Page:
The 6-foot-4 Kalscheur is the third in-state prospect to pledge to head coach Richard Pitino in the Class of 2018 as he joins three-star forward Jarvis Thomas and four-star big man Daniel Oturu. The three-star Kalscheur gives Minnesota a valuable floor spacer and a winner as he’s a three-time state champion at DeLaSalle. All three of these commitments also played together with Howard Pulley in the Nike EYBL.

During this spring and summer in the Nike EYBL, Kalscheur averaged 14.9 points and shot 39 percent from three-point range as he made 61 treys in 21 games.

Pitino has certainly done a nice job of keeping local players home as he’s hoping that trend continues with upcoming in-state five-star prospects like 2018 point guard Tre Jones and 2019 forward Matthew Hurt. The Golden Gophers will have to win national recruiting battles to keep those guys home, but they’ve done a nice job of getting the other guys that they need to keep home.

North Carolina and NCAA set August hearing

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North Carolina and the NCAA have released additional responses and set the dates for a future hearing on Tuesday amid an investigation into paper classes given by the university’s African-American Studies Department.

The NCAA’s allegations center around UNC’s athletes — most notably members of football, men’s and women’s basketball teams — allegedly being guided to the fake classes in order to keep GPAs high enough to remain eligible. The fake classes typically had a high number of athletes enrolled each semester.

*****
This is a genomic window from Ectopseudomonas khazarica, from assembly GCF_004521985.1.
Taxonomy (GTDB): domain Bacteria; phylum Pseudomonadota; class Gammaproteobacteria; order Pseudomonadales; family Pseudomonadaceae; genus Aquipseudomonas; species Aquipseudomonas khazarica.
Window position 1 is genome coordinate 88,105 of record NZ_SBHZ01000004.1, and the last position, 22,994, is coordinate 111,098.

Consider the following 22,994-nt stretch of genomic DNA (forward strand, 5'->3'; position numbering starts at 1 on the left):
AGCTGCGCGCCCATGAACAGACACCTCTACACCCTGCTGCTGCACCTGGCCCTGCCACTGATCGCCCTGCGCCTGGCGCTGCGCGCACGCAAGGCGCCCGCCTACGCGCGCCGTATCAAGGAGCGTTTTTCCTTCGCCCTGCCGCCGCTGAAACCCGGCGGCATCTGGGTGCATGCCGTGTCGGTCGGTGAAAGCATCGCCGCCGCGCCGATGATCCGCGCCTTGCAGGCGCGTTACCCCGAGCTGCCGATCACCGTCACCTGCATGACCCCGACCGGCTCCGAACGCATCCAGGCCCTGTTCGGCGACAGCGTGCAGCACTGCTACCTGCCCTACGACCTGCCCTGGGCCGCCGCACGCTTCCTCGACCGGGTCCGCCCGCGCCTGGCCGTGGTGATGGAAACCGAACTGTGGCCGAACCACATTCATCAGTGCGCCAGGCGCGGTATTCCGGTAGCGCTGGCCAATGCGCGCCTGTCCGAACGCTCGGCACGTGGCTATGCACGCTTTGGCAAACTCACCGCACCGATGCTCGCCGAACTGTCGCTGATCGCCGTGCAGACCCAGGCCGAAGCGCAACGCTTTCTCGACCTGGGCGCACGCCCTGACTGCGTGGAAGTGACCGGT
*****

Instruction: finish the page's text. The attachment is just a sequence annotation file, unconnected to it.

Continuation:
While North Carolina argued in May that this should be a school matter and not an NCAA matter, the NCAA responded to the matter in its belief that it has the right to investigate the classes. North Carolina is facing five top-level charges in the case with lack of institutional control among the charges.

A two-day hearing will be held with the NCAA in Nashville on August 16-17.

“The hearing is the next step in bringing closure to this longstanding issue by allowing us the opportunity to address the Committee on Infractions and present the facts,” said Joel Curran, vice chancellor of University communications. “The NCAA has requested certain individuals from the University attend the proceedings. It is standard practice for the current head coaches of programs referenced in a notice of allegations to attend. Therefore, Coaches Larry Fedora (football), Sylvia Hatchell (women’s basketball) and Roy Williams (men’s basketball) will accompany University representatives to the hearing.”